Scouring Process of Cotton in Textile Industry

Scouring Process of Cotton in Textile Industry

Arman Hossain Akash
Department of Textile Engineering
Ahsanullah University of Science & Technology, Dhaka, Bangladesh


What is Scouring?
Normally natural fiber contains dust, oil, wax, minerals and many impurities as well. we have to cleanse these for further process. So the way of removing those impurities is called scouring. The most important wet process used on textile products before dyeing or printing is scouring.

Definition of Cotton Scouring:
Main purpose of cotton scouring is to eliminate natural and artificial impurities from the fabric, making it cleaner and more absorbent.

Cotton fabric scouring is a chemical cleaning procedure that removes natural wax and non-fibrous impurities from the fabrics, as well as any additional soiling or dirt. Cotton fabric is usually scoured in kiers, which are large iron vessels.

cotton scouring
Fig: Cotton scouring

Objectives/purpose of Scouring:

  1. Natural and synthetic oils, fats, and waxes are removed from clothing products
  2. Improve hydrophilicity
  3. Improve absorbency
  4. Prepare for the next process
  5. To get uniform bleaching result

The scouring procedure is dependent on:

  • The type of cotton which is using
  • Color of cotton
  • Cleanliness of cotton
  • The twist & count of the cotton
  • Construction of fabric

Flow chart of cotton scouring:

Cotton fabric/fiber


Wetted by NaOH solution




Scoured fabric

Impurities involved in cotton scouring:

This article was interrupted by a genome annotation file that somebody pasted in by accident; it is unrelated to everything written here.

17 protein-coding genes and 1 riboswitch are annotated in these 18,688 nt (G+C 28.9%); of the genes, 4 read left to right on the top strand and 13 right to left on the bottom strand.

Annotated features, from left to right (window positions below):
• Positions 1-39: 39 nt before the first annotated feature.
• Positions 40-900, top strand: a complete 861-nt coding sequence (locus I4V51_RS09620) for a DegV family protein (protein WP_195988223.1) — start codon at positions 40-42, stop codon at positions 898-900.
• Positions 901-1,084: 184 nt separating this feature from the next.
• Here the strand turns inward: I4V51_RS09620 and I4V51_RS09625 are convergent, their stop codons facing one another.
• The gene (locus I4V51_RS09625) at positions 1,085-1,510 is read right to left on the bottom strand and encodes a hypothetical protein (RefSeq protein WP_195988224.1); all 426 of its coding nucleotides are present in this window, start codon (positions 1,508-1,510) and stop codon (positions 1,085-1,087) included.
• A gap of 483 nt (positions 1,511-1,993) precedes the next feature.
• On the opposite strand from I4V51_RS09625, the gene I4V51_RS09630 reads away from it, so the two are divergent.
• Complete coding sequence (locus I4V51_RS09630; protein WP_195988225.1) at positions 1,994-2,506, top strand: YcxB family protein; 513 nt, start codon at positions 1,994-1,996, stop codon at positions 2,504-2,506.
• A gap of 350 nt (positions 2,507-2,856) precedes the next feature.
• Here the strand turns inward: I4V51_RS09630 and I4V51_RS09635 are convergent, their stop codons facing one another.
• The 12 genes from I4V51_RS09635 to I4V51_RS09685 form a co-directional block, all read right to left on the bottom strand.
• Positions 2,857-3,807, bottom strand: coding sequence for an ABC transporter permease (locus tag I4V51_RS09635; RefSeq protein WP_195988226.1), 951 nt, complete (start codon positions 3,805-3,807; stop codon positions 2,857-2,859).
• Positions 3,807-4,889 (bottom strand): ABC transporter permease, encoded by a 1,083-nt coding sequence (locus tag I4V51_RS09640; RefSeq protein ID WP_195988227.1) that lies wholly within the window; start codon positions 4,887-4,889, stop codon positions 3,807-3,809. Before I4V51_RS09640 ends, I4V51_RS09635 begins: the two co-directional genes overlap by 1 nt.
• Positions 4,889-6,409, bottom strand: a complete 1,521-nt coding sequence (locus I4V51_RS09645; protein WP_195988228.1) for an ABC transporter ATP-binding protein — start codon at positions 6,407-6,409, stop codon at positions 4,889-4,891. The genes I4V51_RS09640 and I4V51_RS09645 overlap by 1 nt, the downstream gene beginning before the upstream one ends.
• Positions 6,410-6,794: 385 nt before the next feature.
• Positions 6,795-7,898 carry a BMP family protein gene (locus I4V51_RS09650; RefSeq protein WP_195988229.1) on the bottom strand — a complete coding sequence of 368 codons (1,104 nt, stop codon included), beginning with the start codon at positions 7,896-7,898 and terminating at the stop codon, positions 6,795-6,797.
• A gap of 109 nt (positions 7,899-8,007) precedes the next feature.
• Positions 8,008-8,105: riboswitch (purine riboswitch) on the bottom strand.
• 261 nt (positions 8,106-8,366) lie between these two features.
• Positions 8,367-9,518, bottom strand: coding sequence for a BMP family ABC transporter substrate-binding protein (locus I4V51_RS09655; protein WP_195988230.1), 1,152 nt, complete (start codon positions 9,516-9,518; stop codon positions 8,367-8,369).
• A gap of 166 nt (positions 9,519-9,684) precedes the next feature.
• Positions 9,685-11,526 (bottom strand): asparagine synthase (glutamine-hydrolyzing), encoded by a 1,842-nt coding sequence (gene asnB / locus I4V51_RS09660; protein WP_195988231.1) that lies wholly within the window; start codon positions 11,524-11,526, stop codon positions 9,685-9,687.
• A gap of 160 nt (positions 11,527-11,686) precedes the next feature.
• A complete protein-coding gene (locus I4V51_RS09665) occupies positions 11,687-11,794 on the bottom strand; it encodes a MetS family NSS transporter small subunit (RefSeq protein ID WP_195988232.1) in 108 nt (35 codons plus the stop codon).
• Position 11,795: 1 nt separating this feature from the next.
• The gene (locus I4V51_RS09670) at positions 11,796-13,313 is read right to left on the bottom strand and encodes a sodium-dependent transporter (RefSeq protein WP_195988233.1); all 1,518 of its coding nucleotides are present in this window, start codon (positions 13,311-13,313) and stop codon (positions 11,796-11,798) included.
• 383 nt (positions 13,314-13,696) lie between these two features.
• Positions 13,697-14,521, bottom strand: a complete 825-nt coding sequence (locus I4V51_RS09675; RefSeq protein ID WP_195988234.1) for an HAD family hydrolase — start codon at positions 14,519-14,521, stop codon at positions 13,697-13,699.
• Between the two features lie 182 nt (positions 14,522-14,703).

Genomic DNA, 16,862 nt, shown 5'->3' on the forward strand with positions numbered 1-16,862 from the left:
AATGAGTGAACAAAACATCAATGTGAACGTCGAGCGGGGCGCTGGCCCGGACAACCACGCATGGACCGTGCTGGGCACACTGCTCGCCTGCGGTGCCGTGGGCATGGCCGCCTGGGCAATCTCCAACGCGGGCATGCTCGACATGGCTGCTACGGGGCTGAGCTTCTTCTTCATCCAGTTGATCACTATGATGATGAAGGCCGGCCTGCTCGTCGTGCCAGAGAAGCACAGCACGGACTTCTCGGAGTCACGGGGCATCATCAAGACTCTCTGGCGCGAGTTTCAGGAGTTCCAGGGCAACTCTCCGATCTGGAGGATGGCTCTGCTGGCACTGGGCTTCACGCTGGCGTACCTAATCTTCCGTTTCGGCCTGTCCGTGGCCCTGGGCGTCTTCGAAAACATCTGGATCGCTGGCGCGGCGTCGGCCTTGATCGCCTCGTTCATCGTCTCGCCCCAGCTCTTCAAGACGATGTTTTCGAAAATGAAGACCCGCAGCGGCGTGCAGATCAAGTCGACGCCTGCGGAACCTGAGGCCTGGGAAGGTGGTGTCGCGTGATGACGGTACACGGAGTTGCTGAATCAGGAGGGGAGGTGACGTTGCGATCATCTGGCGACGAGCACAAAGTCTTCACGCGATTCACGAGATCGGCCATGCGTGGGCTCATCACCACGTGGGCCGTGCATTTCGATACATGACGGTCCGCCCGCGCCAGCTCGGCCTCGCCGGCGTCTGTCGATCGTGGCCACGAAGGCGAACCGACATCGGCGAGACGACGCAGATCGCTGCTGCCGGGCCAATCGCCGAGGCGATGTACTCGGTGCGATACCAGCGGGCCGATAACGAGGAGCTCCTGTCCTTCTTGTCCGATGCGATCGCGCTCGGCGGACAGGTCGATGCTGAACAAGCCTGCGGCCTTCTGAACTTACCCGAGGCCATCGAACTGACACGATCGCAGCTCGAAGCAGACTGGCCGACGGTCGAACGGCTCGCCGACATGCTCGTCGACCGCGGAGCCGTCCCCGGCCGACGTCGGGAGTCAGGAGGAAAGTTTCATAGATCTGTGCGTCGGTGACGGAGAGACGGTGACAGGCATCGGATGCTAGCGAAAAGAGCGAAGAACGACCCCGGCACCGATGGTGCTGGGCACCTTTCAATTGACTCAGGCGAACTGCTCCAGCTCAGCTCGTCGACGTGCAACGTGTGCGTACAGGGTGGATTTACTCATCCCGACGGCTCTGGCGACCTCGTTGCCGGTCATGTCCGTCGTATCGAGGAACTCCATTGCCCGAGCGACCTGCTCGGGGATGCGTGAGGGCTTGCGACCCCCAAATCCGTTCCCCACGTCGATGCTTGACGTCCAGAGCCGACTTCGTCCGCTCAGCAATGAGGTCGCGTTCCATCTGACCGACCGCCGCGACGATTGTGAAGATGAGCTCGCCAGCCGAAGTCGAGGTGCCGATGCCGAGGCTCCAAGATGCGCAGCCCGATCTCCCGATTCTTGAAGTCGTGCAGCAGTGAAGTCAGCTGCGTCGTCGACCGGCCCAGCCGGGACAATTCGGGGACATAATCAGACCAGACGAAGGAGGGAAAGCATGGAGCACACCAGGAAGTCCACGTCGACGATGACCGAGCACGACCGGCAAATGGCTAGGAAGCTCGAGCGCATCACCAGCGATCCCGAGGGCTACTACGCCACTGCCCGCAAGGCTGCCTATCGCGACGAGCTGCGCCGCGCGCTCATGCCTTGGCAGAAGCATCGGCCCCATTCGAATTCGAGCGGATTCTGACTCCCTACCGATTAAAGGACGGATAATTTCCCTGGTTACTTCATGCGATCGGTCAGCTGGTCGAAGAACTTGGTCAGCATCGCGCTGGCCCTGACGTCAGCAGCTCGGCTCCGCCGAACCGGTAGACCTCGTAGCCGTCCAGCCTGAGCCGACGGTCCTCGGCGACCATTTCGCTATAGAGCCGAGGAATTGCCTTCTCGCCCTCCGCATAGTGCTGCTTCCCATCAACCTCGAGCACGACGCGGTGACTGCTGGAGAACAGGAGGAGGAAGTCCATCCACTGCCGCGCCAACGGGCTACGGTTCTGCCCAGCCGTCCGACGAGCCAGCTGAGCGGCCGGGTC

The impurities in cotton fiber can range from 4 to 12%

ConstituentsPercentage by dry weight
Ash (inorganic salts)0.7-1.6
Others (resins, pigments, hemi-cellulose, sugars, organic acids, incrusted ligneous substance)0.5-8.0

Actions in Cotton Scouring:
Actions involved in scouring are

  1. Saponification
  2. Emulsification
  3. Detergency

Chemicals and their purposes in scouring:

1. Caustic soda (NaOH): Neutralizes acidic materials, saponify glycerides (waxes and oils), solubilize silicates.

2. Sodium silicate: Penetrate and breakdown lignin in motes. These penetrant’s are added, commonly, when fabrics have large contents of motes and other assorted materials.

3. Wetting agent: Reduce surface tension and minimize interfacial tensions.

4. Detergents: Emulsify fats, oils and waxes; remove oil borne stains; suspend materials after they have been removed.

5. Chelating (sequestering agents): Deactivate metal ions.

6. Builder (salt): Cause detergents to become increasingly effective.

7. Solvent: Assists emulsification by dissolving oily materials.

You may also like:

  1. Impurities of Different Natural Fibers with Percentage
  2. Bleaching Process in Textile: Its Purposes and Chemical Requirements
  3. Singeing and Desizing Process in Textile Industry
  4. Technical Properties of Cotton Fiber

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